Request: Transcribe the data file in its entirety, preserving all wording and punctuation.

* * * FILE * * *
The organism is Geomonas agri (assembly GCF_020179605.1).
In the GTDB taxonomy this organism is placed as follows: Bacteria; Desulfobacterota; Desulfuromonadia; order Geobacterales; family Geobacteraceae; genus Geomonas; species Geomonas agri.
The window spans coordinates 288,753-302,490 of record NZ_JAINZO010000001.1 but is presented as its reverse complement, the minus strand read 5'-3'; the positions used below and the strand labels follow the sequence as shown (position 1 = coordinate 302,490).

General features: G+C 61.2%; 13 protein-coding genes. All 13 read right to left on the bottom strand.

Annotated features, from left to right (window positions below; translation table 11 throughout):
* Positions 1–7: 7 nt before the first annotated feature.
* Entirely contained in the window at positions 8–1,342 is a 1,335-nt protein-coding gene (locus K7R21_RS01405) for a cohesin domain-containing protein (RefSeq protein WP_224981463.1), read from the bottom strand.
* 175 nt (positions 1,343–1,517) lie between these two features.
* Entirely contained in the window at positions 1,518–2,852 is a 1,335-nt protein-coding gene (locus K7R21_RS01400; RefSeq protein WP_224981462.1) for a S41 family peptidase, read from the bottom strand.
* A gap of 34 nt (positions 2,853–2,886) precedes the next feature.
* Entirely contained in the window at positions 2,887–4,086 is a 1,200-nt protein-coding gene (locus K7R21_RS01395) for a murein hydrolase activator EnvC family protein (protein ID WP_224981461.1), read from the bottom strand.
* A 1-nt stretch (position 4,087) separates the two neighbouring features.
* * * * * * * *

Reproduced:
The organism is Geomonas agri (assembly GCF_020179605.1).
In the GTDB taxonomy this organism is placed as follows: Bacteria; Desulfobacterota; Desulfuromonadia; order Geobacterales; family Geobacteraceae; genus Geomonas; species Geomonas agri.
The window spans coordinates 288,753-302,490 of record NZ_JAINZO010000001.1 but is presented as its reverse complement, the minus strand read 5'-3'; the positions used below and the strand labels follow the sequence as shown (position 1 = coordinate 302,490).

General features: G+C 61.2%; 13 protein-coding genes. All 13 read right to left on the bottom strand.

Annotated features, from left to right (window positions below; translation table 11 throughout):
* Positions 1–7: 7 nt before the first annotated feature.
* Entirely contained in the window at positions 8–1,342 is a 1,335-nt protein-coding gene (locus K7R21_RS01405) for a cohesin domain-containing protein (RefSeq protein WP_224981463.1), read from the bottom strand.
* 175 nt (positions 1,343–1,517) lie between these two features.
* Entirely contained in the window at positions 1,518–2,852 is a 1,335-nt protein-coding gene (locus K7R21_RS01400; RefSeq protein WP_224981462.1) for a S41 family peptidase, read from the bottom strand.
* A gap of 34 nt (positions 2,853–2,886) precedes the next feature.
* Entirely contained in the window at positions 2,887–4,086 is a 1,200-nt protein-coding gene (locus K7R21_RS01395) for a murein hydrolase activator EnvC family protein (protein ID WP_224981461.1), read from the bottom strand.
* A 1-nt stretch (position 4,087) separates the two neighbouring features.